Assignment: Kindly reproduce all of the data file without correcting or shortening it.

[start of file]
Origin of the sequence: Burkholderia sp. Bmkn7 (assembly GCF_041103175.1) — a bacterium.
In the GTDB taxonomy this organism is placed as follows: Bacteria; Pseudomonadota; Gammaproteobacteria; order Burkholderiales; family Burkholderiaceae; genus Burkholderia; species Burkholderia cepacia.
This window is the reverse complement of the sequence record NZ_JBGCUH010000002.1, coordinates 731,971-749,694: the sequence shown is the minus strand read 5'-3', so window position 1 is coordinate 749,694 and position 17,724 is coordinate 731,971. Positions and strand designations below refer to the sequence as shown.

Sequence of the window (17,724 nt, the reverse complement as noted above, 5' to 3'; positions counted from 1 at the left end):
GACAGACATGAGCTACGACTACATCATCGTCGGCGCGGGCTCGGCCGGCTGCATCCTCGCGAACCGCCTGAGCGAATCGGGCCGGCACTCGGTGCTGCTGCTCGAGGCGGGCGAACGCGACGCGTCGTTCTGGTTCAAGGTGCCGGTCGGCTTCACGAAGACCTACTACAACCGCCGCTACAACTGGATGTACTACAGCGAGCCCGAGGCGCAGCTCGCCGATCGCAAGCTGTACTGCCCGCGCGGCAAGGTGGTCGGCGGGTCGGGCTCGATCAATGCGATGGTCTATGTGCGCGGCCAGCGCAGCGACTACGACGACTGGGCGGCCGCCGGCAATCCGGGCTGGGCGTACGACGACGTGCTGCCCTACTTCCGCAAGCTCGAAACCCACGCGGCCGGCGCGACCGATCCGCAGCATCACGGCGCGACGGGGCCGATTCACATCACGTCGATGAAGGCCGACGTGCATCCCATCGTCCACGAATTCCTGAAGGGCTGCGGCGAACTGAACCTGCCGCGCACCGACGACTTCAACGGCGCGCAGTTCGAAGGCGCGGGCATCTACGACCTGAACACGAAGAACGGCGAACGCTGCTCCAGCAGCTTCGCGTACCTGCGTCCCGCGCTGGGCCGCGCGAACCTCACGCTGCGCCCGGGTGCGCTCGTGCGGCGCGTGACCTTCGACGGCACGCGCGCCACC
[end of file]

Origin of the sequence: Burkholderia sp. Bmkn7 (assembly GCF_041103175.1) — a bacterium.
In the GTDB taxonomy this organism is placed as follows: Bacteria; Pseudomonadota; Gammaproteobacteria; order Burkholderiales; family Burkholderiaceae; genus Burkholderia; species Burkholderia cepacia.
This window is the reverse complement of the sequence record NZ_JBGCUH010000002.1, coordinates 731,971-749,694: the sequence shown is the minus strand read 5'-3', so window position 1 is coordinate 749,694 and position 17,724 is coordinate 731,971. Positions and strand designations below refer to the sequence as shown.

Sequence of the window (17,724 nt, the reverse complement as noted above, 5' to 3'; positions counted from 1 at the left end):
GACAGACATGAGCTACGACTACATCATCGTCGGCGCGGGCTCGGCCGGCTGCATCCTCGCGAACCGCCTGAGCGAATCGGGCCGGCACTCGGTGCTGCTGCTCGAGGCGGGCGAACGCGACGCGTCGTTCTGGTTCAAGGTGCCGGTCGGCTTCACGAAGACCTACTACAACCGCCGCTACAACTGGATGTACTACAGCGAGCCCGAGGCGCAGCTCGCCGATCGCAAGCTGTACTGCCCGCGCGGCAAGGTGGTCGGCGGGTCGGGCTCGATCAATGCGATGGTCTATGTGCGCGGCCAGCGCAGCGACTACGACGACTGGGCGGCCGCCGGCAATCCGGGCTGGGCGTACGACGACGTGCTGCCCTACTTCCGCAAGCTCGAAACCCACGCGGCCGGCGCGACCGATCCGCAGCATCACGGCGCGACGGGGCCGATTCACATCACGTCGATGAAGGCCGACGTGCATCCCATCGTCCACGAATTCCTGAAGGGCTGCGGCGAACTGAACCTGCCGCGCACCGACGACTTCAACGGCGCGCAGTTCGAAGGCGCGGGCATCTACGACCTGAACACGAAGAACGGCGAACGCTGCTCCAGCAGCTTCGCGTACCTGCGTCCCGCGCTGGGCCGCGCGAACCTCACGCTGCGCCCGGGTGCGCTCGTGCGGCGCGTGACCTTCGACGGCACGCGCGCCACC